Rethinking Our Cash Allocations
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Rethinking Our Cash Allocations

Let’s face facts – cash is a boring asset class. People get excited about the latest tech stock or healthcare innovation. Money market accounts? Not so much. This has only been exacerbated over the last decade or so. Since the Great Recession and continued low/zero-level interest rate environment, cash has been a losing proposition. Literally. As a result, investors have rightfully forgotten about their cash allocations and relegated holding cash to the backburner.

But cash does play an important role in almost every portfolio – even for younger investors.

The key is to think outside the box and get reacquainted with cash in a new way. Yes, the asset class is boring. But boring doesn’t mean it’s not important, nor does it mean we can’t get a better return than 0%. And thanks to a host of new products, ETFs and funds, we can do our cash allocations justice.

Learn more about portfolio management on our Portfolio Management Channel.

Cash Still Has a Place

These days, it’s hard to remember why we hold any cash in our portfolios at all. A quick search of money market funds shows results that are abysmal. According to financial website Bankrate, the average interest rate on a money market account is currently 0.08%. At that rate, a $10,000 investment would net you a cool 67 cents after a year. That’s terrible. And that return is even worse when you factor in inflation. With rates so low, holding cash is actually losing purchasing power.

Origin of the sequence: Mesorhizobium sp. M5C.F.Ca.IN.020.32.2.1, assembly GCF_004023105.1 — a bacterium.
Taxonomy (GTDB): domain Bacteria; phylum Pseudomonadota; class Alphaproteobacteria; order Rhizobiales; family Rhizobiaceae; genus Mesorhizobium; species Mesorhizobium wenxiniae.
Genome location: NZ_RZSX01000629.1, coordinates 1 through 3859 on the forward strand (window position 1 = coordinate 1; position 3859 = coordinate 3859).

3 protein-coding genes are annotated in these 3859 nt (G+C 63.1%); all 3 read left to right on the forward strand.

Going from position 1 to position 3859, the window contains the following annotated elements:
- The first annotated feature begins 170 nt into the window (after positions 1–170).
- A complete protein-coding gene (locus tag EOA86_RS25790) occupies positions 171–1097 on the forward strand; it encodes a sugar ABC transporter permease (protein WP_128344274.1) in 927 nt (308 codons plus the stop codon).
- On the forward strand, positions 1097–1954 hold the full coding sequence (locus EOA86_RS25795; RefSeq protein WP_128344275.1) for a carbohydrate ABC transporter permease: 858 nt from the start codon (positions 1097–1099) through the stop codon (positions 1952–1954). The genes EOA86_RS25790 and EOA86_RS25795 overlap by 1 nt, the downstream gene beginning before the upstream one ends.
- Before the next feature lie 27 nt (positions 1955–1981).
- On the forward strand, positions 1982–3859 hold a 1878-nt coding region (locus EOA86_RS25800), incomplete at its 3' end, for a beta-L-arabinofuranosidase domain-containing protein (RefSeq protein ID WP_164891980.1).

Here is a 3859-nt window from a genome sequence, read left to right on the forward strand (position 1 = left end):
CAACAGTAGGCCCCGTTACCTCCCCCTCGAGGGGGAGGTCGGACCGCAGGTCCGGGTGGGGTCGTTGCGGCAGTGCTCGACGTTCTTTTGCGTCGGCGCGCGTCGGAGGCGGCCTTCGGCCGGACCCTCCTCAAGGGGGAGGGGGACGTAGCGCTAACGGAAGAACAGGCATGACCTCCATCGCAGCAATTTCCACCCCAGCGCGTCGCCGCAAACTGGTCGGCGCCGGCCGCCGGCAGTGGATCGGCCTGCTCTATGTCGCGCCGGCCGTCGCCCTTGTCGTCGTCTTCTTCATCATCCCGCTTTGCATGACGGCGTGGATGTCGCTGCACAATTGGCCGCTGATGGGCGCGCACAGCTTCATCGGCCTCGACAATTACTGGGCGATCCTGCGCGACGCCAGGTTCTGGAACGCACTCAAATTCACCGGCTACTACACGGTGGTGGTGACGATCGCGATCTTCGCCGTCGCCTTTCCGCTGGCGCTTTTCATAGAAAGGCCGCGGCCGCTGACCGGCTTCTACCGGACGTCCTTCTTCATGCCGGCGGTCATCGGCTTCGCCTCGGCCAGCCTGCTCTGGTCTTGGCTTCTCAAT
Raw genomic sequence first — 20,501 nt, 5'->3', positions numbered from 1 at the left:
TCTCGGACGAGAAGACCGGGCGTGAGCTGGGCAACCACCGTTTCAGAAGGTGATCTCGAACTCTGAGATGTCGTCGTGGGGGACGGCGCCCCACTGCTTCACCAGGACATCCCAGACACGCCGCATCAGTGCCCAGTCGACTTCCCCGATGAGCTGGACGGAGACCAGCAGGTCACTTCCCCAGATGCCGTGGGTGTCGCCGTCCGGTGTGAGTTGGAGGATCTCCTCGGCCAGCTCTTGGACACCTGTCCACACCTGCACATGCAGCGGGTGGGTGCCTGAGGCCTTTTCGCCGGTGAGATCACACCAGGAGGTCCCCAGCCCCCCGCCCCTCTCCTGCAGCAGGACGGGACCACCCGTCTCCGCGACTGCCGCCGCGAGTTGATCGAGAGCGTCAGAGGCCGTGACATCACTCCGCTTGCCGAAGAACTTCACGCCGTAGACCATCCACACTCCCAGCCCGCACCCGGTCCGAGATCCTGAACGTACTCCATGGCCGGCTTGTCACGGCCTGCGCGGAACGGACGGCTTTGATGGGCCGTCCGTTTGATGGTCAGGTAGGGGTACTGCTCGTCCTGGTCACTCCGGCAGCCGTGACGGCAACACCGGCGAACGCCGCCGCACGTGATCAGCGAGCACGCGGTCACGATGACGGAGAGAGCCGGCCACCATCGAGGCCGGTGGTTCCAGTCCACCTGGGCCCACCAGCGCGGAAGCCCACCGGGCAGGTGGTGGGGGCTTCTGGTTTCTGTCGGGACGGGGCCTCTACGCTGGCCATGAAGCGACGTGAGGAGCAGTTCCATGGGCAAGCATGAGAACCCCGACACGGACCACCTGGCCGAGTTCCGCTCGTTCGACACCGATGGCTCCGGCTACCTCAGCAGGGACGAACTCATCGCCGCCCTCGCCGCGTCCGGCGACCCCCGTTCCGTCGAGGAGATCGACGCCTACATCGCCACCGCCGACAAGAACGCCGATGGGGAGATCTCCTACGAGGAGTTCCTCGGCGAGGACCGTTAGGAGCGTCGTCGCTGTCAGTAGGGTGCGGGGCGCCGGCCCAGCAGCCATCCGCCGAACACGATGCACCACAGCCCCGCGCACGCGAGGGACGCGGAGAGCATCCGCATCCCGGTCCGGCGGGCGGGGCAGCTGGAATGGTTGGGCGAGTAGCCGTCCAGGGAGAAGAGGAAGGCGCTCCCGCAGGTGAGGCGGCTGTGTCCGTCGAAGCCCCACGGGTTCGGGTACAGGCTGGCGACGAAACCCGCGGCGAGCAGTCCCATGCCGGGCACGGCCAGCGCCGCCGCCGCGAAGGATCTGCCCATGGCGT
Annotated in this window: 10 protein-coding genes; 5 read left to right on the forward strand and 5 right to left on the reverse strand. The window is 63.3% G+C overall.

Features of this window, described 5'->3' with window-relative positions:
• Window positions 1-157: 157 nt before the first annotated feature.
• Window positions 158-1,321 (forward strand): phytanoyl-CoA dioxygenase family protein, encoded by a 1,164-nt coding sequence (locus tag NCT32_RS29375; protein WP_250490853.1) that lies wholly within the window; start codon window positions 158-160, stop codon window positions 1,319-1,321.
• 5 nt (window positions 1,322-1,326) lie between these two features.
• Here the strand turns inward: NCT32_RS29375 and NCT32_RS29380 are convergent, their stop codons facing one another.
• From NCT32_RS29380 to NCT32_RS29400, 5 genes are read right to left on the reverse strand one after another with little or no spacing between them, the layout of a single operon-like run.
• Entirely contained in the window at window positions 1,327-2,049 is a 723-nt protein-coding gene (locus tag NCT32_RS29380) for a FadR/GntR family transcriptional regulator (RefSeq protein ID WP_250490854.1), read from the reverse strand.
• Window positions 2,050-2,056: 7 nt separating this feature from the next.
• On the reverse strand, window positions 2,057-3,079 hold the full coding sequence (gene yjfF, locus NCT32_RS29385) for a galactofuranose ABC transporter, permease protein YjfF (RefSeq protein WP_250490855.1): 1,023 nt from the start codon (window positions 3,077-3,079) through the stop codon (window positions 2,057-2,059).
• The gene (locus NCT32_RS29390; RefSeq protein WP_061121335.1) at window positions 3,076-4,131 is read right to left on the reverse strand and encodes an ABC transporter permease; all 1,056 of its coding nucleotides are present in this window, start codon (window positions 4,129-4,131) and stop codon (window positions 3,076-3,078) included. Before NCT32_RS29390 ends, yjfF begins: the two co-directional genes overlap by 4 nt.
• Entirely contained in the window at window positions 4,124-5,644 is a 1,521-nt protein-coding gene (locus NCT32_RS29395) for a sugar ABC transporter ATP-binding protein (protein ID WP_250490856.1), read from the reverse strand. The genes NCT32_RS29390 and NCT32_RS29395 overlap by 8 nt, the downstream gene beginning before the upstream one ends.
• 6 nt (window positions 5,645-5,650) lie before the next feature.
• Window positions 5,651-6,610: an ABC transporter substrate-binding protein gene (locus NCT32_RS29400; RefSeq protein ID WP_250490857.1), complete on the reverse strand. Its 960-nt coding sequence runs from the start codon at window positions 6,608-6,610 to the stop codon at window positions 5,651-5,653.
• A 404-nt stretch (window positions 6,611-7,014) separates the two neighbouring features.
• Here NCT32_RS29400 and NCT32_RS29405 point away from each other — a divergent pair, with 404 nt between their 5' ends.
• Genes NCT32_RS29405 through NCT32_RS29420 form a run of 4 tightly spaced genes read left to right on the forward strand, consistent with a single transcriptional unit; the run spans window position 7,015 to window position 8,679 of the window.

On the flipside, other asset classes have continued to rise. In the subsequent years after the crisis, stocks have continued to rally – with the S&P 500 as represented by the SPDR S&P 500 ETF (SPY) surging more than 400% since its bottom in the Great Recession. Treasury and corporate bonds have followed suit.

And with the Fed pledging to keep rates low for much longer than anticipated, cash and its negative returns just doesn’t make sense in today’s world.

Except that it does.

Holding some investment cash – which should not be confused with an emergency fund – makes sense for investors on a number of reasons.

The biggest benefit for holding cash over other asset classes is liquidity needs. Obviously, if you have the need to spend a portion of your portfolio relatively soon, then having it in an easy-to-sell and non-volatile asset class makes a ton of sense. If you need money to live off of or plan for short-term expenses, then you can’t take on too much risk.

For retirees or investors with unstable employment situations – think freelancers –cash offers a huge buffer when the market experiences a downturn. Nothing is worse than having to sell assets in the bottom. Having a cash buffer is crucial to providing a buoy for investors.

Finally, even younger investors can benefit from having some of their portfolio in cash. Cash can be used for market opportunities. Having some dry powder that’s ready to take advantage of declines is critical to earning better long-term returns. While market timing usually never works, the market does occasionally provide “gifts” for long-term investors.